standard (especially by other nations), the completion of the enclosures (end
of common lands) and the repeal of the Poor Laws (and other forms of wage
protection). Let us not forget, however, as Polanyi pointed out long ago,
classical liberalism did not mean laissez faire (or governmental non-
intervention in economic affairs) (Polanyi 1944). On the contrary, for
example, if workers combined to force employers to increase their wages, the
police and army were expected to break their combinations and strikes; or if
South American governments could not pay back their loans to London banks,
British gun boats were expected to turn up in their principal ports.
Neoliberalism is a late twentieth century reprise of classical liberalism
(after almost a half a century of the dominance of anti-liberal Keynesian,
social democratic, fascist or socialist state political economic policies),
but with appropriate changes. Thus, the gold standard is now replaced by the
rule of “hard” currencies and anti-inflationary monetary policy as defined by
the IMF; free trade is replaced by the GATT rules overseen by the WTO; the
enclosures are replaced by the privatization of the remaining communal lands
and of most socialized property and income; the repeal of the Poor laws is
replaced by a much larger legislative “social reform” agenda, since the wage
and “welfare” legislation of this century produced a giant system to regulate
the reproduction of proletariat in most countries.
The critics of neoliberalism see, through these shifts, an ideological
identity between the “market reformers” of the WB, the Clinton Democrats, the
Thatcherites and the Salinistas and the nineteenth century Liberals, but the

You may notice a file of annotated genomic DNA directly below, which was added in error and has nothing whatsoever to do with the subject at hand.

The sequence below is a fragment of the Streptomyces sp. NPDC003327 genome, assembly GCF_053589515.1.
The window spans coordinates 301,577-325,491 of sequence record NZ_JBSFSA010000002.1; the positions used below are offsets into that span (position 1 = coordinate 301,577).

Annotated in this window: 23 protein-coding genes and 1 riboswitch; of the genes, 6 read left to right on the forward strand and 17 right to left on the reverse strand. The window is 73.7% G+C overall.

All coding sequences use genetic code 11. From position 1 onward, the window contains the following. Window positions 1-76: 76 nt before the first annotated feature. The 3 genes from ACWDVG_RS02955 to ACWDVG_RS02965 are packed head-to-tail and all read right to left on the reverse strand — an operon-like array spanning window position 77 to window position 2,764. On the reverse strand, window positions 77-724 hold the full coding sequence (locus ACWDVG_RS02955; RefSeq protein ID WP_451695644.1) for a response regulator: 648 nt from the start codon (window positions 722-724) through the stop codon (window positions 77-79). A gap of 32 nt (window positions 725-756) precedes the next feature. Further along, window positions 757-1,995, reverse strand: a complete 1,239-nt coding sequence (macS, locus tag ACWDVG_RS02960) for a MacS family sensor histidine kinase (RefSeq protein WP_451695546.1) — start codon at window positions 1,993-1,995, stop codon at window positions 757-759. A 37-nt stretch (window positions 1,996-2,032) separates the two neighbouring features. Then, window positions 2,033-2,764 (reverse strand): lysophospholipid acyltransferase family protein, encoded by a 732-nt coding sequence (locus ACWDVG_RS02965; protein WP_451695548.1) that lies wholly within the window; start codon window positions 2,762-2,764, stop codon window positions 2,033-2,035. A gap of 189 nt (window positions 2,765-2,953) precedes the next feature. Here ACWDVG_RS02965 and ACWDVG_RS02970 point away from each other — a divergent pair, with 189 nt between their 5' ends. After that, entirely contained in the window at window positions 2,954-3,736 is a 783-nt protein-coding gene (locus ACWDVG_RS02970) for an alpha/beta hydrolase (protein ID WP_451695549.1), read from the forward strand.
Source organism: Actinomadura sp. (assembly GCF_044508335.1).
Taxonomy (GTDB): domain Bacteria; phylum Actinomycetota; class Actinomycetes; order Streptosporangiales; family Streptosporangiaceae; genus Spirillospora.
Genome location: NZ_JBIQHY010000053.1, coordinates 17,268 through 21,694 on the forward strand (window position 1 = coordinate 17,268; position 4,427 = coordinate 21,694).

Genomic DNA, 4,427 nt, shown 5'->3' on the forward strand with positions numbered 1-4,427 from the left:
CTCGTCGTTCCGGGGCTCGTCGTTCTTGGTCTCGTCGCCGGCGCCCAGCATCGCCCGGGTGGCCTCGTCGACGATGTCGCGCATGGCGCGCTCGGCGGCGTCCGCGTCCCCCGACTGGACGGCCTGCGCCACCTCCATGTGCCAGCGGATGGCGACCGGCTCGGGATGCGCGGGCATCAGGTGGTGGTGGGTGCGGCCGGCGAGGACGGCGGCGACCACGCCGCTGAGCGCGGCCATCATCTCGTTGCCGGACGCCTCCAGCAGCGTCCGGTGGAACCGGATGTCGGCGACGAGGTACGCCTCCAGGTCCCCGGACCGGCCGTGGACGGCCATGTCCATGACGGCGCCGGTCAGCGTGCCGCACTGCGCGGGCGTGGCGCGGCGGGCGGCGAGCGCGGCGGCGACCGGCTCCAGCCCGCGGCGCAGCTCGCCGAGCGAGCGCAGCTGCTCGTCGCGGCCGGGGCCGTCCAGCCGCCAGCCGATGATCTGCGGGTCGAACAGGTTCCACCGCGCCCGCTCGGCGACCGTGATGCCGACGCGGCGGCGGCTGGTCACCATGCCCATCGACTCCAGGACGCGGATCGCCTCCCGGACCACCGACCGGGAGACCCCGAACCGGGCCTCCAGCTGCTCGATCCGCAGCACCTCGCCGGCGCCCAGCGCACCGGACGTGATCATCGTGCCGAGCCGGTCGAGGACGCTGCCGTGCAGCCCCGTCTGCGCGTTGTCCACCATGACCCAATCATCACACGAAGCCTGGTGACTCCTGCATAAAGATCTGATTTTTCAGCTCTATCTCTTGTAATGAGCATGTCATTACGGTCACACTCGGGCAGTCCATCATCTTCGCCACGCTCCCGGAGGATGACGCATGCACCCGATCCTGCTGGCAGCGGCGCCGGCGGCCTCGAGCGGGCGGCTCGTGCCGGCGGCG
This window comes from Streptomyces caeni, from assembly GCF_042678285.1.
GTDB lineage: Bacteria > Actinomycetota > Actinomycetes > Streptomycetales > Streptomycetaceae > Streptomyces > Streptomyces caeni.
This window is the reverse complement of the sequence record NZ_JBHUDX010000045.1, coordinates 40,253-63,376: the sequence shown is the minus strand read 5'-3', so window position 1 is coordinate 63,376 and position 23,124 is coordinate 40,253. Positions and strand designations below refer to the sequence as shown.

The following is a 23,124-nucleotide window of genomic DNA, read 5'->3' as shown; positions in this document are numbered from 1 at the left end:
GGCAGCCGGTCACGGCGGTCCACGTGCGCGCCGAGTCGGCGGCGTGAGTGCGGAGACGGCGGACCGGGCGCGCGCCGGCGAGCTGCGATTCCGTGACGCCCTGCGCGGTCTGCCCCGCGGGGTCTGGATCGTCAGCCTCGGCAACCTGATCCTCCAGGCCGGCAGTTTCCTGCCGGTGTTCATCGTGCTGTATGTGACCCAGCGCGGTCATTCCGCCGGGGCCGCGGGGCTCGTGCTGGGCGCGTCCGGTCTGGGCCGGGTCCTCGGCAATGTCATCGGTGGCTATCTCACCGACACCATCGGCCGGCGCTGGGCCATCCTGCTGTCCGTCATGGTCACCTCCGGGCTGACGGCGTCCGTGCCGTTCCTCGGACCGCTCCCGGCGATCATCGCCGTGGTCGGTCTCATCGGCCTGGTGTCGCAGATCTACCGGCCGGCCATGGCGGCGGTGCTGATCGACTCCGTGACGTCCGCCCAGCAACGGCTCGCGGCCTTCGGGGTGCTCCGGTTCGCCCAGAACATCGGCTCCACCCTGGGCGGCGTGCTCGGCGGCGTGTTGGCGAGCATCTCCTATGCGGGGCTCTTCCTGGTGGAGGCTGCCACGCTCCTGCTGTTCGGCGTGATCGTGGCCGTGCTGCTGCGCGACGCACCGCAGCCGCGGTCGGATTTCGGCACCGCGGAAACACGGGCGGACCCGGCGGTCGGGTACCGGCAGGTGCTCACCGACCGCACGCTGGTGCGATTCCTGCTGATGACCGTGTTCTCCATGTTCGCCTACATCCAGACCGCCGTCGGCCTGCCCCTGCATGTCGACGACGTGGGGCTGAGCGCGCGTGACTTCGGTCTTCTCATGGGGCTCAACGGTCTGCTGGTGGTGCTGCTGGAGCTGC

neolibs present a new global boldness in application. The two themes of this
ideology (past and present) has been the liberation of capital from the
official constraint of reproducing the proletariat (on either the national or
global level) and the apotheosis of market relations to the ideal of human
sociality. But the level of “liberation” and “apotheosis” has been given an
anti-Eurocentric twist, affirming the possibility of any state (regardless of
race, color or creed) to achieve capitalistic bliss.

(C) Structural Adjustment. This term originally described a bankers’ program
devised by the WB and IMF to be imposed on any third world or socialist
government that needed to reschedule their loan payments. This program
included: (a) liberalization of trade, (b) the end of capital controls and
promotion of “free enterprise zones” o “export processing zones,” (c) the free
convertibility of national currency, (d) an anti-inflationary monetary policy,
(d) the reduction of government budgets, (e) the cutting of governmental
employment, (f) the end of subsidies for education, health, and subsistence
goods, (g) the privatization of government parastatals, (h) the individuation